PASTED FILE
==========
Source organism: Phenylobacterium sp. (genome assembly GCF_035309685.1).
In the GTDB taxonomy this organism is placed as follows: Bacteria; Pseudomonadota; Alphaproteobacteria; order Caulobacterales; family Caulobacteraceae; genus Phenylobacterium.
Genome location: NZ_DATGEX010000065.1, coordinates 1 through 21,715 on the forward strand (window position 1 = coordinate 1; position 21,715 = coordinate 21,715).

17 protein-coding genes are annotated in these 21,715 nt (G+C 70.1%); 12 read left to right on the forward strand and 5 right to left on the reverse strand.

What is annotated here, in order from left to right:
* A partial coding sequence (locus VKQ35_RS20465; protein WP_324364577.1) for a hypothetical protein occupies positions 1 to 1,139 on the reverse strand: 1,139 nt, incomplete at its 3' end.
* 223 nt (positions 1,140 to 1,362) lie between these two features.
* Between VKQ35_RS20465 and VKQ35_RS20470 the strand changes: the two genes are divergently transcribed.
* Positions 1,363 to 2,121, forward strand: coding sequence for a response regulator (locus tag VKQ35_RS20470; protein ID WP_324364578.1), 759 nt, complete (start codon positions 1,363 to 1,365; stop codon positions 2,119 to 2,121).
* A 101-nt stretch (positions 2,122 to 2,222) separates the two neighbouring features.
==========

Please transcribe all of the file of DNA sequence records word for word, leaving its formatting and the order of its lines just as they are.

Source organism: Phenylobacterium sp. (genome assembly GCF_035309685.1).
In the GTDB taxonomy this organism is placed as follows: Bacteria; Pseudomonadota; Alphaproteobacteria; order Caulobacterales; family Caulobacteraceae; genus Phenylobacterium.
Genome location: NZ_DATGEX010000065.1, coordinates 1 through 21,715 on the forward strand (window position 1 = coordinate 1; position 21,715 = coordinate 21,715).

17 protein-coding genes are annotated in these 21,715 nt (G+C 70.1%); 12 read left to right on the forward strand and 5 right to left on the reverse strand.

What is annotated here, in order from left to right:
* A partial coding sequence (locus VKQ35_RS20465; protein WP_324364577.1) for a hypothetical protein occupies positions 1 to 1,139 on the reverse strand: 1,139 nt, incomplete at its 3' end.
* 223 nt (positions 1,140 to 1,362) lie between these two features.
* Between VKQ35_RS20465 and VKQ35_RS20470 the strand changes: the two genes are divergently transcribed.
* Positions 1,363 to 2,121, forward strand: coding sequence for a response regulator (locus tag VKQ35_RS20470; protein ID WP_324364578.1), 759 nt, complete (start codon positions 1,363 to 1,365; stop codon positions 2,119 to 2,121).
* A 101-nt stretch (positions 2,122 to 2,222) separates the two neighbouring features.